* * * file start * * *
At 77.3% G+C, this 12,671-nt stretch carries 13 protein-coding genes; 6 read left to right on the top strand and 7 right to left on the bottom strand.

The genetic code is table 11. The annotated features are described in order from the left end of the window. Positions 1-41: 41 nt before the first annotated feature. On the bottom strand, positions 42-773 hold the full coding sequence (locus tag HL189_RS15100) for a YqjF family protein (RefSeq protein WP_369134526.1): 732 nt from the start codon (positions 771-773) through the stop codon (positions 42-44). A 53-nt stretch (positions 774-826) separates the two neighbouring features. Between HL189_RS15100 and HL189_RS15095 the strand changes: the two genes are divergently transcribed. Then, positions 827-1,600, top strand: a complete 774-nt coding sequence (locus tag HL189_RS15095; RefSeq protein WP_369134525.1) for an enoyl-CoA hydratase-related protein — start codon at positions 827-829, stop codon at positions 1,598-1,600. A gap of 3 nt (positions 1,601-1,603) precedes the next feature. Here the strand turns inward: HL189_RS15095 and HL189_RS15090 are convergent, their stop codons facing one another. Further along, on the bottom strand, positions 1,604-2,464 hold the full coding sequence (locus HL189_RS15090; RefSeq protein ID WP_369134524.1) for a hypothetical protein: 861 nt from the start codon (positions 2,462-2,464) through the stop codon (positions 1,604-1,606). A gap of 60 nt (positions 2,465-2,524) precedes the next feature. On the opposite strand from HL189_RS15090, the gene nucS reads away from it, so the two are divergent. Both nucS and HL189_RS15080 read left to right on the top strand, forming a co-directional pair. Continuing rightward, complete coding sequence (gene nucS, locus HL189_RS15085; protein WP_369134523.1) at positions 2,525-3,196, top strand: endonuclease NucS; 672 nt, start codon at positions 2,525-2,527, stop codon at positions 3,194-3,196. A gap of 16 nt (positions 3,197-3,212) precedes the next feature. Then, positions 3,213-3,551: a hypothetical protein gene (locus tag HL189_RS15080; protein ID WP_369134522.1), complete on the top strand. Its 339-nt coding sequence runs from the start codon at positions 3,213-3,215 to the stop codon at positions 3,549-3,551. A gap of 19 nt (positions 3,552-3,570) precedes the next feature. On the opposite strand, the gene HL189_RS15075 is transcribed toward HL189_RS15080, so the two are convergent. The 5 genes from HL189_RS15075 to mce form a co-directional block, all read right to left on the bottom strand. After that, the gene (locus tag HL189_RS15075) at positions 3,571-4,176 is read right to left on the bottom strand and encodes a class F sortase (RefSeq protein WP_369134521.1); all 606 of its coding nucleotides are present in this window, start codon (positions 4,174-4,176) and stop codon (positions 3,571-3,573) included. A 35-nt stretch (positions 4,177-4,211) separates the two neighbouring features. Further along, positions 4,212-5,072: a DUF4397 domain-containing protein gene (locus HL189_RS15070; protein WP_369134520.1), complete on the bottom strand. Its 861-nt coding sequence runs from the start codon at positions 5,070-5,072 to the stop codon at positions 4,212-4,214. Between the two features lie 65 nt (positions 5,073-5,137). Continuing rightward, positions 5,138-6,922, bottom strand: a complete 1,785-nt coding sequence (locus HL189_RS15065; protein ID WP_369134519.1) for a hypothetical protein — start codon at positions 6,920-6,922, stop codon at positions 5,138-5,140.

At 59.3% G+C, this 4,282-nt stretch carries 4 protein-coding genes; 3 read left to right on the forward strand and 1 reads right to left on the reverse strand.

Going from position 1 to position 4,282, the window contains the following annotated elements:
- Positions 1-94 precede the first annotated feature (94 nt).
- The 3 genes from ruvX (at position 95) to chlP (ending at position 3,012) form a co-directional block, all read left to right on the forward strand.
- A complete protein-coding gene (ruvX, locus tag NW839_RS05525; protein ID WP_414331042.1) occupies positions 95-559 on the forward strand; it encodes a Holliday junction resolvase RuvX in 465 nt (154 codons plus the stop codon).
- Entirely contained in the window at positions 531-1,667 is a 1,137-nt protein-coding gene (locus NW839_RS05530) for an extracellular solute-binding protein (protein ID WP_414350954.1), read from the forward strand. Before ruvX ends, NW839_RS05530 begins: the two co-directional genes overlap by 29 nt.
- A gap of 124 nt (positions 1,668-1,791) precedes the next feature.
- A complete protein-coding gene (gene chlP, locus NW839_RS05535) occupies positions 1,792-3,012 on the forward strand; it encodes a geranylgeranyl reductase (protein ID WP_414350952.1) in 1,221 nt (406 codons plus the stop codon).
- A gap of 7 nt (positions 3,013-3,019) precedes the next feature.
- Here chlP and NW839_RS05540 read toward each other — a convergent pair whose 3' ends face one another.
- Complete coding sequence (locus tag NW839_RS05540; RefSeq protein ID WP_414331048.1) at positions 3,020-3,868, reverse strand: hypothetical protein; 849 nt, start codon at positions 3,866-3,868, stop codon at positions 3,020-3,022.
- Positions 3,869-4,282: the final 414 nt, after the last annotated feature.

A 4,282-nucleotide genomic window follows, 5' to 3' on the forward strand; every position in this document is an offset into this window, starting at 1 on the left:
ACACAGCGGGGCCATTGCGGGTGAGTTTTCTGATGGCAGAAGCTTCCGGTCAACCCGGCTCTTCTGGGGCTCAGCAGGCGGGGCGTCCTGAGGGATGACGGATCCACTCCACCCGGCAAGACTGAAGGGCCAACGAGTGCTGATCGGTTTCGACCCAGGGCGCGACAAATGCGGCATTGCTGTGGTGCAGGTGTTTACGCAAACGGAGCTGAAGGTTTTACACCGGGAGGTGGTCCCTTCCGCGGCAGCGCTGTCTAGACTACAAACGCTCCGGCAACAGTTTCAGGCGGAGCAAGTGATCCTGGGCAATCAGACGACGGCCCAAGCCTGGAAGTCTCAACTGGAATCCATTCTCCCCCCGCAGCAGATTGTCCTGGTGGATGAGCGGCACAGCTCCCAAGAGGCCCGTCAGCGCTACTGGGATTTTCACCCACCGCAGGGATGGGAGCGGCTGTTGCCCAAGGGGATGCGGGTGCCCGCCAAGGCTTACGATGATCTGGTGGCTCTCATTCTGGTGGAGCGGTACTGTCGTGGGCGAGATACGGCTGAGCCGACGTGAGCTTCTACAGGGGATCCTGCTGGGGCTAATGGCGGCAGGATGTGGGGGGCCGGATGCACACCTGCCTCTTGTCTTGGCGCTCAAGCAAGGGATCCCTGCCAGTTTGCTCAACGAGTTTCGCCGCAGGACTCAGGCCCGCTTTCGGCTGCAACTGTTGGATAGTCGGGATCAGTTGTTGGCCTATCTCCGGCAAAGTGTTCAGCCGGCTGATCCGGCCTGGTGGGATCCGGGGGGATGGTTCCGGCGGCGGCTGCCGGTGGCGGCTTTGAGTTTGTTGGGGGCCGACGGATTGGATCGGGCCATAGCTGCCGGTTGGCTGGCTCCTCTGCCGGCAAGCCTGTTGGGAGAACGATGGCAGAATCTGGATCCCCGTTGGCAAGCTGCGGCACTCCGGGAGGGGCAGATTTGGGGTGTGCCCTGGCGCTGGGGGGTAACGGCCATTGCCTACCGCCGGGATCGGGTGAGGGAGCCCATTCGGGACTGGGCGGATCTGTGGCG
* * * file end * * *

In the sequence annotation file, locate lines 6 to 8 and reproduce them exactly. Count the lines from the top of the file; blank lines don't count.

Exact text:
- The 3 genes from ruvX (at position 95) to chlP (ending at position 3,012) form a co-directional block, all read left to right on the forward strand.
- A complete protein-coding gene (ruvX, locus tag NW839_RS05525; protein ID WP_414331042.1) occupies positions 95-559 on the forward strand; it encodes a Holliday junction resolvase RuvX in 465 nt (154 codons plus the stop codon).
- Entirely contained in the window at positions 531-1,667 is a 1,137-nt protein-coding gene (locus NW839_RS05530) for an extracellular solute-binding protein (protein ID WP_414350954.1), read from the forward strand. Before ruvX ends, NW839_RS05530 begins: the two co-directional genes overlap by 29 nt.